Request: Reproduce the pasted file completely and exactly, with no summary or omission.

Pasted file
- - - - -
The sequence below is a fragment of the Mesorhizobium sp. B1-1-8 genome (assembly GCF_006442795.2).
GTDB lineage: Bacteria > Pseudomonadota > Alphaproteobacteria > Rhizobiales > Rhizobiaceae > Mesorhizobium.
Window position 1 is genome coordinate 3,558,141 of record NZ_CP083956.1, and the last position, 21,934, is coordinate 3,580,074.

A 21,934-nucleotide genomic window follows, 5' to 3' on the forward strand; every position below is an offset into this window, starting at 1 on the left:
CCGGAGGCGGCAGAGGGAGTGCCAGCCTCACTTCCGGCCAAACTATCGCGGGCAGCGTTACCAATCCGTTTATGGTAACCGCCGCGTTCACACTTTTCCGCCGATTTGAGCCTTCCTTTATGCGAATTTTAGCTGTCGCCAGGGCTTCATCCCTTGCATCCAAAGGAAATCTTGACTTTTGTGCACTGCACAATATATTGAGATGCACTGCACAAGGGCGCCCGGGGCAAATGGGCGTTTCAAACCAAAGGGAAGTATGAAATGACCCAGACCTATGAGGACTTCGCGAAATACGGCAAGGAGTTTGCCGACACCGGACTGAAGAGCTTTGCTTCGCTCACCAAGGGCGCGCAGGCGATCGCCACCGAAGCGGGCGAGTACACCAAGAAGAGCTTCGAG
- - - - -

The sequence below is a fragment of the Mesorhizobium sp. B1-1-8 genome (assembly GCF_006442795.2).
GTDB lineage: Bacteria > Pseudomonadota > Alphaproteobacteria > Rhizobiales > Rhizobiaceae > Mesorhizobium.
Window position 1 is genome coordinate 3,558,141 of record NZ_CP083956.1, and the last position, 21,934, is coordinate 3,580,074.

A 21,934-nucleotide genomic window follows, 5' to 3' on the forward strand; every position below is an offset into this window, starting at 1 on the left:
CCGGAGGCGGCAGAGGGAGTGCCAGCCTCACTTCCGGCCAAACTATCGCGGGCAGCGTTACCAATCCGTTTATGGTAACCGCCGCGTTCACACTTTTCCGCCGATTTGAGCCTTCCTTTATGCGAATTTTAGCTGTCGCCAGGGCTTCATCCCTTGCATCCAAAGGAAATCTTGACTTTTGTGCACTGCACAATATATTGAGATGCACTGCACAAGGGCGCCCGGGGCAAATGGGCGTTTCAAACCAAAGGGAAGTATGAAATGACCCAGACCTATGAGGACTTCGCGAAATACGGCAAGGAGTTTGCCGACACCGGACTGAAGAGCTTTGCTTCGCTCACCAAGGGCGCGCAGGCGATCGCCACCGAAGCGGGCGAGTACACCAAGAAGAGCTTCGAG